Receive Updates and News


Learn more
Circle Button
Left Shadow

On Aspirations and How I Failed my First Interview

The following two tabs change content below.

Randy Banna

I am a Mechanical engineer by study; Subsea engineer by practice, I started in the Oil & Gas sector in 2004. I worked for 8 years with BP in Egypt and the UK then for 2 years with Wood Group Kenny in the US. I am currently working on my MBA at Edinburgh Business School, Scotland and started my own consultancy firm in Egypt. I am a strong believer that collective effort and team work can build wonders, just like what our amazing Ancient Egyptian ancestors once did, you can reach out to me for Oil and Gas, Project Management or career development advice, please contact me on Facebook or Linkedin and I will be more than happy to help you out.
Aspirations on how I failed my first


The last two years in university are very busy for any graduating senior, engineering degree students are certainly no exception. Graduation projects, the search for summer internships, full year apprenticeships and ultimately the thrilling hunt in hopes of landing the first job.

Back in my uni days, as one of the top ranking students in my department, the top 9 students and I were automatically nominated to get interviews for one of the biggest European Oil and Gas operator companies in Egypt. Back then, I was excited and happy I was one of the chosen for the interview; the demand for that year was 3 fresh grads, so my chances were not too slim or so I thought. It was my first internship interview; however this internship upon successful completion would lead to a job offer, so it was critical for me.

As I got closer to the interview date, I started freaking out, I did my pre-interview homework as I was taught in the university and on the day I got formally dressed and two of my best friends gave me a ride to the company headquarters based in the prestigious Cairo Maadi district that hosts the majority of Oil and Gas companies operating in Egypt. I arrived, signed my name in, waited for my return and took the interview. Up till this moment, it feels like it is a normal story, however it is not.

From the second I got on company premises, I felt something was not right, I felt that I did not dress properly, not to my taste, when I chose my outfit, I chose it to try and impress the interviewers. During the interview, I made my first interview mistake, I was answering to impress, not responding practically to the interview questions, I was tense, uncomfortable, intimidated, I jumped to answers without much thinking and my breathing during the interview was all wrong. End result, as expected, I was not among the selected for the internship.

A year later with only a few weeks left to earn my Mechanical Engineering degree, I was nominated again for an interview with the same Oil and Gas Corporation. Going through the whole process again taught me one of the most valuable lessons and it can be perfectly described in the own words of Albert Einstein “Insanity: doing the same thing over and over again and expecting different results.”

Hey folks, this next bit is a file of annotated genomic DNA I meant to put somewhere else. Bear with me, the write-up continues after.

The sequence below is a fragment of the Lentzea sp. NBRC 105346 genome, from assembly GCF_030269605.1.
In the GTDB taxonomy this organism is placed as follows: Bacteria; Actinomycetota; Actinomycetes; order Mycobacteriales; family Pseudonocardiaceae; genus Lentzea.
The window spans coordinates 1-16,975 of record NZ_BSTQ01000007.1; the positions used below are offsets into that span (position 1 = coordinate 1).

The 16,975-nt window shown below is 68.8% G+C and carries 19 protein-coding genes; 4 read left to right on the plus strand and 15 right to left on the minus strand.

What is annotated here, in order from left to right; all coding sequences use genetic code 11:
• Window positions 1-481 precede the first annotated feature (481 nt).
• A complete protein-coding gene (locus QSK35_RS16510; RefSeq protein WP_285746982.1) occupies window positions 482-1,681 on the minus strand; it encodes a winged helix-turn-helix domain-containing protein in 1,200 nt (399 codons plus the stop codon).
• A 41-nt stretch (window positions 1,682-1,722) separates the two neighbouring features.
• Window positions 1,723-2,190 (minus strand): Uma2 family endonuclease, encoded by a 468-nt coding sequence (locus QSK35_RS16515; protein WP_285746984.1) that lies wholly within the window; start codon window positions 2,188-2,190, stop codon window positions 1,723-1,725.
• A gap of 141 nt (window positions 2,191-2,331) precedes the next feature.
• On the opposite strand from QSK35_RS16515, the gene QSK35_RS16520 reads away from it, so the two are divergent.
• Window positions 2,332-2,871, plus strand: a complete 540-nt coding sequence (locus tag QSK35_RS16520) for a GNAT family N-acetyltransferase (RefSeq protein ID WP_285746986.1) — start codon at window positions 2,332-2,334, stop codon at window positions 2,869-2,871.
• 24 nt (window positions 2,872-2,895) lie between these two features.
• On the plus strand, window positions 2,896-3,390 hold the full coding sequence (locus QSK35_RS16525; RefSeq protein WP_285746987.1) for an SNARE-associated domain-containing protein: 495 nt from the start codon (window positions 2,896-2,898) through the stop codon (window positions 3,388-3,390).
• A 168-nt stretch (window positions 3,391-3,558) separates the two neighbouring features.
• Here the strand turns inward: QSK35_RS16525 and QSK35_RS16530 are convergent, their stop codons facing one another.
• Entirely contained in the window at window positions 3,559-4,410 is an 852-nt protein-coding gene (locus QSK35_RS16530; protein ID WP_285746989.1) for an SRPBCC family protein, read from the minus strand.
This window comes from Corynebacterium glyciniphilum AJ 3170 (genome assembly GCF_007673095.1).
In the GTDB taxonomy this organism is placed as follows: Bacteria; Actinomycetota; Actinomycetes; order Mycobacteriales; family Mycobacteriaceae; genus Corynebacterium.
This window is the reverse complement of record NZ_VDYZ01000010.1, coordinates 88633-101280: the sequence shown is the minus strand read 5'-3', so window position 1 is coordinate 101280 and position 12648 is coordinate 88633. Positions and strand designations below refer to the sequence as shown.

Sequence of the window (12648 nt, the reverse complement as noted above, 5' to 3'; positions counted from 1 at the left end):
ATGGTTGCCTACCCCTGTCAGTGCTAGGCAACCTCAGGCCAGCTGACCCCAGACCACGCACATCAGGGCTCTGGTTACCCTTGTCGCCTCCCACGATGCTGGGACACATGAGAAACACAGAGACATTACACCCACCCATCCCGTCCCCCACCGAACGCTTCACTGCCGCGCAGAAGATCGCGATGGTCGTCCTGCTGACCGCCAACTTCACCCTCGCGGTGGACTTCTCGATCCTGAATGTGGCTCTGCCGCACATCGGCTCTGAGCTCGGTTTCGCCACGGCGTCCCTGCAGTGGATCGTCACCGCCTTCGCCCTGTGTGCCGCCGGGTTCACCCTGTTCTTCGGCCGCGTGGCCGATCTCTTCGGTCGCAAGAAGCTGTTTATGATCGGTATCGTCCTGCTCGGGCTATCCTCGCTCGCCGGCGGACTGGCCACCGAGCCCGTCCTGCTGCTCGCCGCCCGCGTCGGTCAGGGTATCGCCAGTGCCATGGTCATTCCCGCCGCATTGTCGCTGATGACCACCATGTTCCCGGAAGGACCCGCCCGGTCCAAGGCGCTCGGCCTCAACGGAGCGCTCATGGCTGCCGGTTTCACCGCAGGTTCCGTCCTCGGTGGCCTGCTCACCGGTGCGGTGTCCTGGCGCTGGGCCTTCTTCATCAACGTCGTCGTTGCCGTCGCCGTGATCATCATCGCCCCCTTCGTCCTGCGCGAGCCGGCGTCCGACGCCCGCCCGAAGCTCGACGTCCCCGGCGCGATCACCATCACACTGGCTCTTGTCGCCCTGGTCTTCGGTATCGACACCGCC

This time I prepared differently for my interview and this is what I have done, which in no way is interview advice but solely for the purpose of sharing my story:

  1. I familiarized myself with the company history, when they were established, their operating locations, their current operations in Egypt and some of the main brands associated with the corporation.
  2. I reviewed the list of courses I have taken in university and reflected as to how my study is practically applicable in the field of oil and Gas.
  3. I brainstormed a list of what skills I have gained working on my extracurricular activities in university which were mostly on the soft side, covering negotiations, presentation skills and events management.
  4. I did not dress to impress, I actually went for a less formal attire. I dressed in what made me feel confident and comfortable. This reflected on my moral and I was more relaxed and I actually came across as self confident.
  5. For the technical questions, I took my time, I answered using only what I know from my studies or from previous internships and I was never ashamed of saying I do not know the answer.
  6. This time around I worked on my breathing before the interview so during the interview my heartbeat was steady and I was hence able to focus a lot more on receiving the questions and responding properly.

The impression the interviewers formulated about me on the technical and non technical sides was extremely positive and it was no surprise that I got the internship and eventually my first job after this interview which taught me almost all I know about how to take an interview. I had so many interviews since then, I got accepted to jobs I am really proud of, and jobs that helped me travel the world and explore my full potential as a person and as working professional. What I learned is, being prepared does not necessarily land you where you would aspire to be but beingflexible and open to learning and exploring new strategies to reach your goals does.

If you get stuck in the same frame of work or performance you are likely to reach a standstill or at the best plateau in your career. So the advice that I personally, an aspiring entrepreneur to be, apply now is to remain open to new methods, to fresh points of view and above all to listen and learn from others who are successful and from those who failed but never gave up on their dream from all the entrepreneurs out there so I will end this note with a inspiring quote I love for Ellen Johnson Sirleaf “The size of your dreams must always exceed your current capacity to achieve them. If your dreams do not scare you, they are not big enough.”

Respect earns you respect

right Shadow